While discernment nests within the broader construct of ‘mystery’ it is best practiced within a community of faith with complementary gifts to ensure the avoidance of excessive abuses and misuses.
Jesus’ teaching in Matthew 7:20: ‘You will know them by their fruits’, when tied to the contrasting list in Galatians 5 (works of the flesh vs fruit of the Spirit) is a helpful starting point for discernment. The practice of prayer helps us check our motivations and inner drivers, thereby positioning Christians in team to discern together the will of God.
‘We ask that you may be filled with the knowledge of God’s will in all spiritual wisdom and understanding so that you may lead lives worthy of the Lord.’ (Colossians 1:9-10 NRSV).
Discuss together how your faith community prioritises and utilises prayer? Where are your strengths, what are your growth points?
What might you need to change or prioritise going forward with respect to your prayer practices?
Share your personal experiences of how prayer has made a difference? What stories can you share of how prayer has changed lives or brought breakthrough into the life of the church?
As you read the verses listed in Zechariah chapter 8, how might this vision of transformation impact the way your community prayers for a spiritual awakening? What outcomes might flow as a consequence of you understanding the Hallmarks of this vision from God? Do you think it is relevant today, and if so, why?
Does your church have a team of people who practice intercession? Paul in his first letter to Timothy requested: ‘that supplications, prayers, intercessions, and thanksgivings be made for all people.’ (1 Tim 2:1)
Intercession is the act of praying, petitioning and asking for favour for another.
Discuss together how you might establish a church-wide intercession team?
What criteria would you use to determine who can join such a team?
How might you manage confidentiality and use electronic resources to assist you?
How familiar are you with discernment? Is this something you might consider for mutual decision making in the life of the church going forward?
Spend some time in prayer asking God to change your hearts and minds and keep you teachable with respect to following Jesus.
Mike Bickle. Growing in Prayer. A Real Life Guide to Talking with God. © 2014. Charisma House
Henry Blackaby, Richard Blackaby, Claude King. Experiencing God: Knowing and Doing the Will of God. Revised and Expanded Ed. © 2008. B&H Books.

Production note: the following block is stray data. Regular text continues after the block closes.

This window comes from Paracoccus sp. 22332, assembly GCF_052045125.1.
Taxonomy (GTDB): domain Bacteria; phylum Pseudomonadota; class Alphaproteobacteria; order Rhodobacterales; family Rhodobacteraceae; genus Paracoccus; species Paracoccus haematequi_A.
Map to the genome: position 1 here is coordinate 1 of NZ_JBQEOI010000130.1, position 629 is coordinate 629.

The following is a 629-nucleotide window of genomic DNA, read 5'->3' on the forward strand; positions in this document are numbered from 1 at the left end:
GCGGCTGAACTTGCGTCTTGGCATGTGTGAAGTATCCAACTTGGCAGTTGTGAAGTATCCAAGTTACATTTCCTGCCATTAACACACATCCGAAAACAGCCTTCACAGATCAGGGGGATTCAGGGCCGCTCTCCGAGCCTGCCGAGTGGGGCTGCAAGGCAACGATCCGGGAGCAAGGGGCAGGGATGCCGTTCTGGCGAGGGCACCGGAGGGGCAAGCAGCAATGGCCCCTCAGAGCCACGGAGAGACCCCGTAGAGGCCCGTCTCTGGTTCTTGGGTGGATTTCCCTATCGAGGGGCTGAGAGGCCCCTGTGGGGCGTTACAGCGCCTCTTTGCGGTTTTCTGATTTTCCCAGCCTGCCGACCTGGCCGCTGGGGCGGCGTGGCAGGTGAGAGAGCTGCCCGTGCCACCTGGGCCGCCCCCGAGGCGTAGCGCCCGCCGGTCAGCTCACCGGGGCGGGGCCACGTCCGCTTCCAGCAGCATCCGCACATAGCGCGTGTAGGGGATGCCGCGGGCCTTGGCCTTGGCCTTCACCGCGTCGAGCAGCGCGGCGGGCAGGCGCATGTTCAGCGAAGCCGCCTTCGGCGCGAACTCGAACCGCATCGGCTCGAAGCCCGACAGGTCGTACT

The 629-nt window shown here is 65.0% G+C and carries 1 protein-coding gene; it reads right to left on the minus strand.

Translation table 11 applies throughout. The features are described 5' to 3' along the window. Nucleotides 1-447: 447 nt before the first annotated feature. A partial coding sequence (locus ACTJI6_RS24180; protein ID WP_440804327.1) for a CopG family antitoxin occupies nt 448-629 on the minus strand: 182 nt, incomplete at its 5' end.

Walter Brueggemann. Awed to Heaven, Rooted in Earth: Prayers of Walter Brueggemann. © 2003. Fortress Press.
David Bryant. How Christians Can Join Together in Concerts of Prayer for Spiritual Awakening and World Evangelization. © 1988. Regal Books.
Bryan Chapell. Praying Backwards. Transform Your Prayer Life by Beginning in Jesus Name. © 2005. Baker Books.
Richard Foster. Prayer: Finding the Heart’s True Home. © 1992. Hodder & Stoughton.
Bill Hybels. Too Busy Not to Pray: Slowing Down to be with God. 10th Anniversary Ed. © 2008. IVPress.
David Jeremiah. Prayer: The Great Adventure. © 1997. Multnomah Books.
Timothy Keller. Prayer: Experiencing Awe and Intimacy with God. © 2014. Hodder Faith.
Larry Lea. Could You Not Tarry One Hour? Learning the Joy of Praying. © 1999. Charisma House.
Elizabeth Liebert. The Way of Discernment: Spiritual Practices for Decision Making. © 2008. John Knox Press.
Paul Miller. A Praying Life: Connecting with God in a Distracting World. © 2017. NavPress.
Andrew Murray. With Christ in the School of Prayer. © 2018. Digital Version DigiReads.
Henri Nouwen. Discernment: Reading the Signs of Daily Life. © 2013.
Dutch Sheets. Intercessory Prayer: How God Can Use Your Prayers to Move Heaven and Earth. © 1996. Regal Books.
Dallas Willard. Hearing God: Developing a Conversational Relationship with God. © 2012. IVPress.
Tom Wright. The Lord and His Prayer. © 1996. SPCK Classics.
40 Days of Prayer – Rick Warren Study Kit: See: https://store.pastorrick.com/40-days-of-prayer-study-kit.html
Ransomedheart See: https://www.ransomedheart.com/pray
World Prayer Centre. See: https://www.worldprayer.org.uk
Australian Prayers Online. See: https://www.prayeronline.org.au
Vision Christian Radio: Prayer Requests. See: https://vision.org.au/prayer/
Daily Prayers. See: https://www.dailyeffectiveprayer.org
Dr. Andrew Ball
Executive Ministry Director
Churches of Christ in NSW & the ACT.
© Fresh Hope Resources 2020.
 C.S. Lewis. The Screwtape Letters. © 2001 Harper Collins. p. 171.
 John Piper. Desiring God. 10th Anniversary Edition. © 1996. Multnomah Publ. p.152.
 Note: The title and ideas for this section come from David Bryant’s great book listed in the bibliography.
 Note: Fresh Hope is developing a Prayer Strategy that will articulate these Hallmark’s further. Please watch check our website for updates.
 Elizabeth Liebert. The Way of Discernment: Spiritual Practices for Decision Making. © 2008. John Knox Press.
 Nouwen – see Helpful Reading.